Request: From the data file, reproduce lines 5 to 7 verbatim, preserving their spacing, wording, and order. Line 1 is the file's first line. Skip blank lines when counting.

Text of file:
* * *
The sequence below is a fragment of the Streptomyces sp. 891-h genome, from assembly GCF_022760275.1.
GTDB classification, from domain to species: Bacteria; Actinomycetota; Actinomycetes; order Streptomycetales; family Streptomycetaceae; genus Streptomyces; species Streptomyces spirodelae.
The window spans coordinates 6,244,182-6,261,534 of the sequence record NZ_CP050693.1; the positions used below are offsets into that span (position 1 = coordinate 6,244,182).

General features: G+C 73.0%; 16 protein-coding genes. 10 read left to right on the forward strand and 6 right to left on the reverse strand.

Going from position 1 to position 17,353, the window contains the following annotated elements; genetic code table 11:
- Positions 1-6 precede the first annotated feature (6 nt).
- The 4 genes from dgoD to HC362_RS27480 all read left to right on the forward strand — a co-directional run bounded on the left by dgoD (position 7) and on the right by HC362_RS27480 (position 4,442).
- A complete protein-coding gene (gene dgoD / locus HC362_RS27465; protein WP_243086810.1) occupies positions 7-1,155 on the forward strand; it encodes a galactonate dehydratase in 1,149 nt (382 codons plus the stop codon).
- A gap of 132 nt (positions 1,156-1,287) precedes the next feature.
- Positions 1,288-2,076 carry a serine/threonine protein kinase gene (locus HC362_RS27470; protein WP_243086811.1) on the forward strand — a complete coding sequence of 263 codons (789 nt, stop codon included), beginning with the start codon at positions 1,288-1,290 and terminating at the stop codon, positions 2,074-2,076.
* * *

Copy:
Going from position 1 to position 17,353, the window contains the following annotated elements; genetic code table 11:
- Positions 1-6 precede the first annotated feature (6 nt).
- The 4 genes from dgoD to HC362_RS27480 all read left to right on the forward strand — a co-directional run bounded on the left by dgoD (position 7) and on the right by HC362_RS27480 (position 4,442).